Oncology Central

Repurposing the vaginal tampon for endometrial cancer detection

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A device that was first described in the earliest medical literature in the 15th century BC is being made ‘new again’ with contemporary technology. Leveraging its acceptance as a hygiene product and proximity in placement to the endometrium with rapidly evolving sensitivity of molecular detection techniques, the intravaginal tampon may be the ideal biospecimen collection device for endometrial cancer (EC) screening and early detection.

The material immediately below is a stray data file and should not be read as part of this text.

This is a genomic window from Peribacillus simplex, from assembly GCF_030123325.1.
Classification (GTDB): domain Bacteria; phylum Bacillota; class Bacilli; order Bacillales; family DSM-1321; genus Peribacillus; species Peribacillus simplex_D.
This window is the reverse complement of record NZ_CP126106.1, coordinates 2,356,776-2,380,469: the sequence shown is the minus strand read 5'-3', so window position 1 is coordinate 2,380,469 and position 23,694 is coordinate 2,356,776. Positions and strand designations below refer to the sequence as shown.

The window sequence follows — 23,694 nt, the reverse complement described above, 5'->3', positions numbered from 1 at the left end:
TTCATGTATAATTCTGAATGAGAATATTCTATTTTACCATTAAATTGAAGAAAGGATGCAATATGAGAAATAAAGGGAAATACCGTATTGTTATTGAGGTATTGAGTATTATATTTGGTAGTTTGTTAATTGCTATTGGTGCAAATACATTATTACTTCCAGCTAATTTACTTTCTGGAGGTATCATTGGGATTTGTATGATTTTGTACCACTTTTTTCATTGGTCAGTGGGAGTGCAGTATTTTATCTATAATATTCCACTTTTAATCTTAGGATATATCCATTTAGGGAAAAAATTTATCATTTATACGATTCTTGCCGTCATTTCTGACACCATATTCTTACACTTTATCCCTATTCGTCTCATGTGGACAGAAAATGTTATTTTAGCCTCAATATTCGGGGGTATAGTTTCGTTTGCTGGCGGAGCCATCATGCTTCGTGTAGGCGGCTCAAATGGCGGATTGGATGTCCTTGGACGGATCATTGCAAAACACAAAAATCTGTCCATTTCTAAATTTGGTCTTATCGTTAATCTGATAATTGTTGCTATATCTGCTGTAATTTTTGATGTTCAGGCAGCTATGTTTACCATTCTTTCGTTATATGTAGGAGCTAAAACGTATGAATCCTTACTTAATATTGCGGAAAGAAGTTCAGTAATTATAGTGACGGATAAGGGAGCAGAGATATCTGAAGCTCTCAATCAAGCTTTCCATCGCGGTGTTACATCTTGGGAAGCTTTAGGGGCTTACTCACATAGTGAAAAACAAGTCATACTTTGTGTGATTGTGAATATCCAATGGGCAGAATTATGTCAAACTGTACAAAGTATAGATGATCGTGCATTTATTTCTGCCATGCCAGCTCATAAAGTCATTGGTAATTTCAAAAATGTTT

The lower female reproductive tract has been at the center of one of medicine’s greatest screening triumphs – the Papanicolaou cervical smear to detect cervical cancer and dysplasia was initially introduced in 1928.

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